Another often underexplored way to leverage interactions is through events. These may be company celebrations, opening days of sales, or even trade shows your customers visit. You can gather a wide range of consumer data at events, including demographic information, event feedback, and engagement actions, among others. Capturing the details of interactions effectively depends upon utilizing a variety of methods. Simple registration forms and face-to-face discussions can garner some good initial demographic information. However, you may also find that tracking activity via wearable sensors on wristbands can also provide you with fine details about how consumers interact with in-store elements, technology, and staff.

Wherever possible, ensure these interactions at events examine online and offline elements. Provide in-person consumers with access to technology and devices that enable them to visit your website and use services at the event. You may even consider hosting simultaneous in-person and online events to measure the differences in engagement and how you can improve interactions in both areas.

Blurring the Lines for Better Experience

Often, the focus of multi and omnichannel customer service is on noting where the issues lie and adopting effective tools or processes to address these. While this may be an effective approach for some companies, it is increasingly apparent that there are opportunities to provide a more holistically beneficial customer experience. You can achieve this by blurring the lines between online and offline, rather than treating them as different animals.

Indeed, the future of retail is expected to feature enterprise intelligence as part of a more meaningful and multifaceted customer experience. Enterprise intelligence is, in essence, an ecosystem of innovative technologies and tools that boost efficiency, maintain connections with consumers, and improve the operations of a business. It’s vital to understand that consumers today shop online for convenience, while also still valuing in-person interactions. Focusing your enterprise intelligence tech on elements that reduce the divide between the two channels can enhance experiences that bolster customer loyalty and boost your reputation.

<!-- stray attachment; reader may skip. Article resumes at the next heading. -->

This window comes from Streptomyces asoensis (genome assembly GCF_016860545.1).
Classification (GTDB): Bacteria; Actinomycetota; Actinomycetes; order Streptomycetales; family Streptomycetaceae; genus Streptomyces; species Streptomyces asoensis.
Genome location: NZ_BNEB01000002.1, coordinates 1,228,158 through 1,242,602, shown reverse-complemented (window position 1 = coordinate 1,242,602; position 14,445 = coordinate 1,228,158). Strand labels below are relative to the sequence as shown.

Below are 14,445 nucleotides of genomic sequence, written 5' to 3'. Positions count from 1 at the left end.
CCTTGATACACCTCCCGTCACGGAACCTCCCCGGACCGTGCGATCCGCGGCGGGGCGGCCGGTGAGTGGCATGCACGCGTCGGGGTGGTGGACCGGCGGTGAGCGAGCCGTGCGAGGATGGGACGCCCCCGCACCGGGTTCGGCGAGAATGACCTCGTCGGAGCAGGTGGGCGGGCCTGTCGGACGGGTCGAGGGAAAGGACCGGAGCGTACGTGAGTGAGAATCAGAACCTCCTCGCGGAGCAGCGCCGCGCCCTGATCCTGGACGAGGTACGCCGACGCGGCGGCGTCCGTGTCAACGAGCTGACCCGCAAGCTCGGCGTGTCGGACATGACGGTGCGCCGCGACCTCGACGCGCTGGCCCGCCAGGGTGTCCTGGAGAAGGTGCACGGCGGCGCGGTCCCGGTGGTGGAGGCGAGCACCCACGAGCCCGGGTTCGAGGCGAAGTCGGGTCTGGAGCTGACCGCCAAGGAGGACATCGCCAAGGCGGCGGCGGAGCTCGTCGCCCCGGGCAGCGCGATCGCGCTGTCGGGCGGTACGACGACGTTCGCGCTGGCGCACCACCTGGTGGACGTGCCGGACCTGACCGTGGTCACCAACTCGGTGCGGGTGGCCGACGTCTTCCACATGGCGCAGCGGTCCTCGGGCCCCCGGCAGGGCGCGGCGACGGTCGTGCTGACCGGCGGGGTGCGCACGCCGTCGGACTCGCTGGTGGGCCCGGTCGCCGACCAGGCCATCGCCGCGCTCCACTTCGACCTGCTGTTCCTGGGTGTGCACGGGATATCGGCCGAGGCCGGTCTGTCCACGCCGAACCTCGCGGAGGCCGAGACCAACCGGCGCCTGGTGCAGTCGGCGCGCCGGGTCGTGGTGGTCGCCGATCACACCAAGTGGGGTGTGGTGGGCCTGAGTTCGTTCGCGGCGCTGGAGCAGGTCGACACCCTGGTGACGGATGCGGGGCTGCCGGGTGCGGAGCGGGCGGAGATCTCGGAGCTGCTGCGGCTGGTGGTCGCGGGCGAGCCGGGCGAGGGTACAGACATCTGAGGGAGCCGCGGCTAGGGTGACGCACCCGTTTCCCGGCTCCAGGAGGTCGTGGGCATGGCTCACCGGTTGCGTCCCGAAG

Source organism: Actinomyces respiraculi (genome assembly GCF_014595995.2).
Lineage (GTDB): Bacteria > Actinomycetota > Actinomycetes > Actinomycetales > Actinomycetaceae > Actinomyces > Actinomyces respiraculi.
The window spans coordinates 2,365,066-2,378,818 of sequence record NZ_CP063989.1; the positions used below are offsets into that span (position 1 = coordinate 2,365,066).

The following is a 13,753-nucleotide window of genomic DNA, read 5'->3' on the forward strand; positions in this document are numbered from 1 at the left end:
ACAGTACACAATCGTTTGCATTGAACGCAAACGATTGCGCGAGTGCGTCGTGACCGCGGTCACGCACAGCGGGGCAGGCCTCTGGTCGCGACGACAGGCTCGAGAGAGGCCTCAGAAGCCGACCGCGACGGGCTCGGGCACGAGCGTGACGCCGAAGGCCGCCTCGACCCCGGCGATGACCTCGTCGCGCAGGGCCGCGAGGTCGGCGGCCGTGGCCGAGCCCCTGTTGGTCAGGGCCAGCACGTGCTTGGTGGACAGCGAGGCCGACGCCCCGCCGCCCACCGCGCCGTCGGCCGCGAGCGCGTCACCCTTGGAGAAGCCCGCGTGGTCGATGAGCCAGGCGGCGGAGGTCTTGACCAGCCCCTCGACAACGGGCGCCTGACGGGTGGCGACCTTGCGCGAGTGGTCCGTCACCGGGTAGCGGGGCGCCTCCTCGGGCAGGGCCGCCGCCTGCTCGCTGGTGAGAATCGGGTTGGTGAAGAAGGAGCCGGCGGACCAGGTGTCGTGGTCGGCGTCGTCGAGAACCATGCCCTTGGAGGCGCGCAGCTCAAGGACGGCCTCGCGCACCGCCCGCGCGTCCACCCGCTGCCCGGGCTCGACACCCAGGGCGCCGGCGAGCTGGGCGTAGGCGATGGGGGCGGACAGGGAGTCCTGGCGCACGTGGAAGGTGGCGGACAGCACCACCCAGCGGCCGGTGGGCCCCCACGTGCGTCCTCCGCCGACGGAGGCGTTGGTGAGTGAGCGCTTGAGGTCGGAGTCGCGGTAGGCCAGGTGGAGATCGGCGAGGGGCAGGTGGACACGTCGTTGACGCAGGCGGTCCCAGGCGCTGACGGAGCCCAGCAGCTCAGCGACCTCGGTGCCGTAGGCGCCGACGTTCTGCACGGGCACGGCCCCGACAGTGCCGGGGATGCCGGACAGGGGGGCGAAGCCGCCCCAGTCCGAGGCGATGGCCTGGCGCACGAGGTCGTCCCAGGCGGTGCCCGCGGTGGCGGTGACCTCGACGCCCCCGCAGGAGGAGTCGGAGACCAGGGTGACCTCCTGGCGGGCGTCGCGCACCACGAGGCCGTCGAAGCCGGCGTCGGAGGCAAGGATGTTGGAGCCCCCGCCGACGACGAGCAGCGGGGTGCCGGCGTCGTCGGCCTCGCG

So, what types of technology are effective for blurring the on-and-offline customer experience? This can involve adopting chatbots on mobile applications that both guide consumers through online shopping sessions while also answering questions and offering advice while navigating their brick-and-mortar trips. AI-driven smart shelves can register information on the types of products customers handle and subsequently email them with informative content or discount codes for online shopping.


As customers demonstrate a preference for both online and offline shopping journeys, it’s vital for businesses to find ways to bridge the gaps between the two. This starts with gaining direct feedback from consumers about where they feel the hurdles are in service during both types of shopping. Similarly, observing customer interactions can give you insights into where key areas of improvement focus should be. Adopting a solid system of enterprise intelligence tech can be the key to blurring the lines between in-person and online experiences.

Additionally, you must maintain an awareness of how the marketplace continues to change. Tools such as virtual reality, augmented reality, and the metaverse could further alter how consumers interact with businesses in the future. Wherever possible, take the time to gain a good understanding of these changes so you can more effectively integrate them into your operations, improving the continued efficacy of your customer experience.